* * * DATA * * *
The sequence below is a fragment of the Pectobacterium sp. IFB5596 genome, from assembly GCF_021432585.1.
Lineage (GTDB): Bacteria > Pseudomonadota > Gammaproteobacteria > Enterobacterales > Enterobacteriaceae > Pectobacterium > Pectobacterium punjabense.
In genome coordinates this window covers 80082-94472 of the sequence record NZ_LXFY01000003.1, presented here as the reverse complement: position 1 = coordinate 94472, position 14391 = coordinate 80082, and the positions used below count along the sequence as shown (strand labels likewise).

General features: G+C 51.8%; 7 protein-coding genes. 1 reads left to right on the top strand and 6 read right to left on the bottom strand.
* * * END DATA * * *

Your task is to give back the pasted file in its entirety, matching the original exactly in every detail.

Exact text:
The sequence below is a fragment of the Pectobacterium sp. IFB5596 genome, from assembly GCF_021432585.1.
Lineage (GTDB): Bacteria > Pseudomonadota > Gammaproteobacteria > Enterobacterales > Enterobacteriaceae > Pectobacterium > Pectobacterium punjabense.
In genome coordinates this window covers 80082-94472 of the sequence record NZ_LXFY01000003.1, presented here as the reverse complement: position 1 = coordinate 94472, position 14391 = coordinate 80082, and the positions used below count along the sequence as shown (strand labels likewise).

General features: G+C 51.8%; 7 protein-coding genes. 1 reads left to right on the top strand and 6 read right to left on the bottom strand.